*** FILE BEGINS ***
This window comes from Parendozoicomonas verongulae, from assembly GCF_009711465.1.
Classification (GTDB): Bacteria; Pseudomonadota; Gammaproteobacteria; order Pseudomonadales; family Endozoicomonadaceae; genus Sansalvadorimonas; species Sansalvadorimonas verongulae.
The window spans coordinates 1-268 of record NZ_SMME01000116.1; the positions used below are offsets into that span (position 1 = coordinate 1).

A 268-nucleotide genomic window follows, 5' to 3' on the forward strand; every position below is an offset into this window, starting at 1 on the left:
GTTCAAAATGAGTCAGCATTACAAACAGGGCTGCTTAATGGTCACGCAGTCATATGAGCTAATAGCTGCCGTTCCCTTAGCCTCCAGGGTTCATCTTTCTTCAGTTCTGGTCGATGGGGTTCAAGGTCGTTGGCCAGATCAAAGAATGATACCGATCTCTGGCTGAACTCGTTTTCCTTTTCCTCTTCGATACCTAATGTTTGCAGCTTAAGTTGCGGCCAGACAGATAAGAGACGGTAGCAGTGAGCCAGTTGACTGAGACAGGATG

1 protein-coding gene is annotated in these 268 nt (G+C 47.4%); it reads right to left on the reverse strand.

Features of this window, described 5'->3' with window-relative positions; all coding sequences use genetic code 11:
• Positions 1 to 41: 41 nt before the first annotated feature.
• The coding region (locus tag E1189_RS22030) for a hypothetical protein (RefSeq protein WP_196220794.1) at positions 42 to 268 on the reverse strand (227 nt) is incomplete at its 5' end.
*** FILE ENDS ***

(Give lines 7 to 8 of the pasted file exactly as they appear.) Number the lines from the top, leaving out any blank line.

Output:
Features of this window, described 5'->3' with window-relative positions; all coding sequences use genetic code 11:
• Positions 1 to 41: 41 nt before the first annotated feature.